Learn from CAC.....
While I was doing a show in Central California, I found myself in a conversation with a collector that liked higher-end Saints. He showed me an entire box of premium PCGS Gem graded Saints with CAC stickers all from 1907, including 2 High Reliefs! Now that was a box of 20! Only at a coin show can someone walk around with a hundred thousand dollars of coins in a plastic box, and no one thinks much of it. But as the conversation went on it was clear he was adamant about only buying PCGS graded coins and of those, only ones that were CAC approved.
As we talked about the merits of this type of collecting, I asked him if he would ever consider a non-CAC certified coin and without the slightest hesitation he said “no.” I asked him why and he said he believed that all premium coins (like high-end Saints) have been to CAC and if they are around without the sticker, it means they are “less of a grade” than stated on the slab if they are not CAC certified. I said “do you mean to say if you saw a 1907 Saint graded MS65 without a CAC sticker you think it is a 64 or 64+? He said “most probably.” After a moment to gather my thoughts, I asked him “what do you think the CAC sticker means?” and he went on for several minutes explaining that his impression was that it means the coin is correctly graded. That coins that do not receive the CAC sticker are somehow “less” than the grade stated on the slab.
The reason why I bring this up is that it is not the first time I have heard a collector say this, and I wanted to take a moment to remind people what that Green Bean means. First, and foremost, what it means most is THAT YOU SHOULD REALLY LOOK AT THE COIN. There is no better way to understand the attributes of quality pieces than by looking at certified coins. CAC certification is for collectors, not dealers. Although there are a few dealers that can use this advice as well, the perspective all collectors should have is to understand and look for “premium pieces.” CAC has flattened the differential in NGC and PCGS coins. If you take a look at auction prices you will see that the market treats CAC certified NGC and PCGS graded coins much more harmonious than non-CAC coins. And honestly, it should. If there was ever a way to bring PCGS and NGC grading standards closer together, it has been through CAC.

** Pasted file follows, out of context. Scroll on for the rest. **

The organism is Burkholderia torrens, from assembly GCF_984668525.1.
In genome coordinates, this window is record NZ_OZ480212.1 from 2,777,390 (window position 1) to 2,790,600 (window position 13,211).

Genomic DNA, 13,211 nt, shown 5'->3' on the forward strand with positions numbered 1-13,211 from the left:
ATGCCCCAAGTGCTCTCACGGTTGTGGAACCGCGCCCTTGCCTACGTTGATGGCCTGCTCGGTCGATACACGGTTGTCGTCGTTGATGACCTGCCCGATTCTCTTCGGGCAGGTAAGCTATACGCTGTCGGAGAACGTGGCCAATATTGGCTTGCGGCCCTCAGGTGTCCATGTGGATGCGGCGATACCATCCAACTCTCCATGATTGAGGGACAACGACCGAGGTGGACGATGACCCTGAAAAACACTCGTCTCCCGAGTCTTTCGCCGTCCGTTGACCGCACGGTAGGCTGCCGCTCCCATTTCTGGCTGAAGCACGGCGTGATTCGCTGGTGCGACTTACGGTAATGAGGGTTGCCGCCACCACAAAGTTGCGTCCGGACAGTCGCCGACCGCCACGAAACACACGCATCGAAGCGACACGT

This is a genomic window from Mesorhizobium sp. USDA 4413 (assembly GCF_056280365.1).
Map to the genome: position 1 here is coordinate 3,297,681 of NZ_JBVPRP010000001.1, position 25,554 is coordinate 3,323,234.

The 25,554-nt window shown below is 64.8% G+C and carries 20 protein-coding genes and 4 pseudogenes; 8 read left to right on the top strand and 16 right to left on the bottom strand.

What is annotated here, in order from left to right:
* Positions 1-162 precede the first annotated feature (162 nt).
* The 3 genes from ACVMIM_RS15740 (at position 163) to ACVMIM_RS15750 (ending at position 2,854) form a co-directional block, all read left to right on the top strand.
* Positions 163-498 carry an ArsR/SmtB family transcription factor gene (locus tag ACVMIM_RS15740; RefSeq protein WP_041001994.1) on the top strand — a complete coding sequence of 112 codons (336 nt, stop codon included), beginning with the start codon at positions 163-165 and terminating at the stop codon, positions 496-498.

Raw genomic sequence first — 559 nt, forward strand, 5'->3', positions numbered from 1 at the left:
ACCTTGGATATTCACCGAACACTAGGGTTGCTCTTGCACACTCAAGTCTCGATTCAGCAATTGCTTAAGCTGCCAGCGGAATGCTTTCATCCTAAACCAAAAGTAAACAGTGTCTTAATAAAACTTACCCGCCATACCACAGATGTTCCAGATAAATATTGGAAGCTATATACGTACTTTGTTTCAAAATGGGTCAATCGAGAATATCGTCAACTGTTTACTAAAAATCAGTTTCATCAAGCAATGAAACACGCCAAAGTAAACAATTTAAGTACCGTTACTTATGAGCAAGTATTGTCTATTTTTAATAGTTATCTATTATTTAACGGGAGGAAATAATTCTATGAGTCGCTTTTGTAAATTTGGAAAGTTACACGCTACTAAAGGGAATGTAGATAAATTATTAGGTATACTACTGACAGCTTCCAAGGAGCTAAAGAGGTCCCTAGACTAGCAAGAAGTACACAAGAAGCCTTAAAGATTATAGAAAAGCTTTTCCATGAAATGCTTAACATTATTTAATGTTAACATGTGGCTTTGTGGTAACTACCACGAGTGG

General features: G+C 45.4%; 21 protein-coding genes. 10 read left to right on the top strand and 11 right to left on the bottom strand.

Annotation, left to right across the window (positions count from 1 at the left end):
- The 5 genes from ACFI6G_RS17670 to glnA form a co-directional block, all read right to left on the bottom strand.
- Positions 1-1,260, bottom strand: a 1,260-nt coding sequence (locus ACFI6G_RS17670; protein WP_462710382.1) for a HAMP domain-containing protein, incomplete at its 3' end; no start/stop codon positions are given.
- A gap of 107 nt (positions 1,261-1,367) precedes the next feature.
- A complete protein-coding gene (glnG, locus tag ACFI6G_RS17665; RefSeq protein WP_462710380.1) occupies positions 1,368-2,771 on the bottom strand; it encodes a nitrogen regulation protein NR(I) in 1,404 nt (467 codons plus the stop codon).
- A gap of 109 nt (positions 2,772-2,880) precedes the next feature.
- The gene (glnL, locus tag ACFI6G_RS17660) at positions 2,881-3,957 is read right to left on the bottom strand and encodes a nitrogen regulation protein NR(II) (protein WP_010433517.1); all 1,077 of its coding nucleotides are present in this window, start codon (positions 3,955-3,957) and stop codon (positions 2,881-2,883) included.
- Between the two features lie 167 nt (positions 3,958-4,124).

In my experience with CAC, there are 3 reasons why coins do not have a CAC certification.
1. They have not been submitted to CAC.
2. They have had a bath.
3. They are in the bottom third for the grade.
The point of my long-winded story is that it is important to look at the coins and not the slabs. If anything, understand and collecting CAC-certified coins should be teaching you what to look for in grading and originality. If you are not using that skill to find the hidden treasures in the non CAC world, you are surely missing the point. What I am trying to say is that means if you do look at as many coins as you can, you will inevitably find great coins in PCGS and NGC holders that will make the CAC certification.
But the catch is you have to look at the coins, not dismiss them….